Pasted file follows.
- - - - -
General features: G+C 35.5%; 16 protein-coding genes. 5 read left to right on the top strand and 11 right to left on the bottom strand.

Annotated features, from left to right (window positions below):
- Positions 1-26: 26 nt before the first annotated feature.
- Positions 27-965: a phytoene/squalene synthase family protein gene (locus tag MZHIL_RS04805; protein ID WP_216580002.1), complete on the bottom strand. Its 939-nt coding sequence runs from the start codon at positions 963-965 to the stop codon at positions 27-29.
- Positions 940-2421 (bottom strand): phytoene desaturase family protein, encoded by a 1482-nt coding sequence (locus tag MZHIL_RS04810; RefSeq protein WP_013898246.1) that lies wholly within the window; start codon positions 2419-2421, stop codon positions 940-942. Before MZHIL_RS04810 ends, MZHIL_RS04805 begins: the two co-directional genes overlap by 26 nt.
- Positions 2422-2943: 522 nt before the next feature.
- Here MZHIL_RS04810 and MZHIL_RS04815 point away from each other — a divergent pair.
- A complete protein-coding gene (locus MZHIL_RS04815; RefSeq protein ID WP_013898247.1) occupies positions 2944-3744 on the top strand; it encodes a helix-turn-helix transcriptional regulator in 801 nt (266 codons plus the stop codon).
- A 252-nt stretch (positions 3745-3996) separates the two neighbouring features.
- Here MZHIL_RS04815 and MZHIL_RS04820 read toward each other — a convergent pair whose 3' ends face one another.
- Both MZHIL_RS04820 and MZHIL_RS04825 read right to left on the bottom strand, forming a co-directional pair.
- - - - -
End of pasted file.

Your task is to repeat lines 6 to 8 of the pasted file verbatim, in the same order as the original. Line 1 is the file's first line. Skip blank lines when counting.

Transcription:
- Positions 2422-2943: 522 nt before the next feature.
- Here MZHIL_RS04810 and MZHIL_RS04815 point away from each other — a divergent pair.
- A complete protein-coding gene (locus MZHIL_RS04815; RefSeq protein ID WP_013898247.1) occupies positions 2944-3744 on the top strand; it encodes a helix-turn-helix transcriptional regulator in 801 nt (266 codons plus the stop codon).